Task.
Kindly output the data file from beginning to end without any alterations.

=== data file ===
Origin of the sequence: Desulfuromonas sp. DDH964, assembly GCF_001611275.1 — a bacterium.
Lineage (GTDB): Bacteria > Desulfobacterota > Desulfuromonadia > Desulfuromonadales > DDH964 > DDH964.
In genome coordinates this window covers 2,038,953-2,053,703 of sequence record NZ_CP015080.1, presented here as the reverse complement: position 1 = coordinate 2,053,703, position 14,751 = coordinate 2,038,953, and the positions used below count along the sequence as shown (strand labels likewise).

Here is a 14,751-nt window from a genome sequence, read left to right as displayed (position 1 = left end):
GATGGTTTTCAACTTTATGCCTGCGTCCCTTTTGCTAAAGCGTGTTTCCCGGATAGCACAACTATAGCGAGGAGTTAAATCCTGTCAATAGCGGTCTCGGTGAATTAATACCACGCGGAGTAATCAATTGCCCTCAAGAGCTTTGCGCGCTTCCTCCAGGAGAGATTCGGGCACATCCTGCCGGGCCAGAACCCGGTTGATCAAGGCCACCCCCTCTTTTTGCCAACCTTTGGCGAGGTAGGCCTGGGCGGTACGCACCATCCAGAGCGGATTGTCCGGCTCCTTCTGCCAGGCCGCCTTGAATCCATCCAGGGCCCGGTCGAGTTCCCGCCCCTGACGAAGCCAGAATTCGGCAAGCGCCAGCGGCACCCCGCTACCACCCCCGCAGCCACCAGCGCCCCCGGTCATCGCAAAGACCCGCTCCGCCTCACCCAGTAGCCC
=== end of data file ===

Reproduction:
Origin of the sequence: Desulfuromonas sp. DDH964, assembly GCF_001611275.1 — a bacterium.
Lineage (GTDB): Bacteria > Desulfobacterota > Desulfuromonadia > Desulfuromonadales > DDH964 > DDH964.
In genome coordinates this window covers 2,038,953-2,053,703 of sequence record NZ_CP015080.1, presented here as the reverse complement: position 1 = coordinate 2,053,703, position 14,751 = coordinate 2,038,953, and the positions used below count along the sequence as shown (strand labels likewise).

Here is a 14,751-nt window from a genome sequence, read left to right as displayed (position 1 = left end):
GATGGTTTTCAACTTTATGCCTGCGTCCCTTTTGCTAAAGCGTGTTTCCCGGATAGCACAACTATAGCGAGGAGTTAAATCCTGTCAATAGCGGTCTCGGTGAATTAATACCACGCGGAGTAATCAATTGCCCTCAAGAGCTTTGCGCGCTTCCTCCAGGAGAGATTCGGGCACATCCTGCCGGGCCAGAACCCGGTTGATCAAGGCCACCCCCTCTTTTTGCCAACCTTTGGCGAGGTAGGCCTGGGCGGTACGCACCATCCAGAGCGGATTGTCCGGCTCCTTCTGCCAGGCCGCCTTGAATCCATCCAGGGCCCGGTCGAGTTCCCGCCCCTGACGAAGCCAGAATTCGGCAAGCGCCAGCGGCACCCCGCTACCACCCCCGCAGCCACCAGCGCCCCCGGTCATCGCAAAGACCCGCTCCGCCTCACCCAGTAGCCC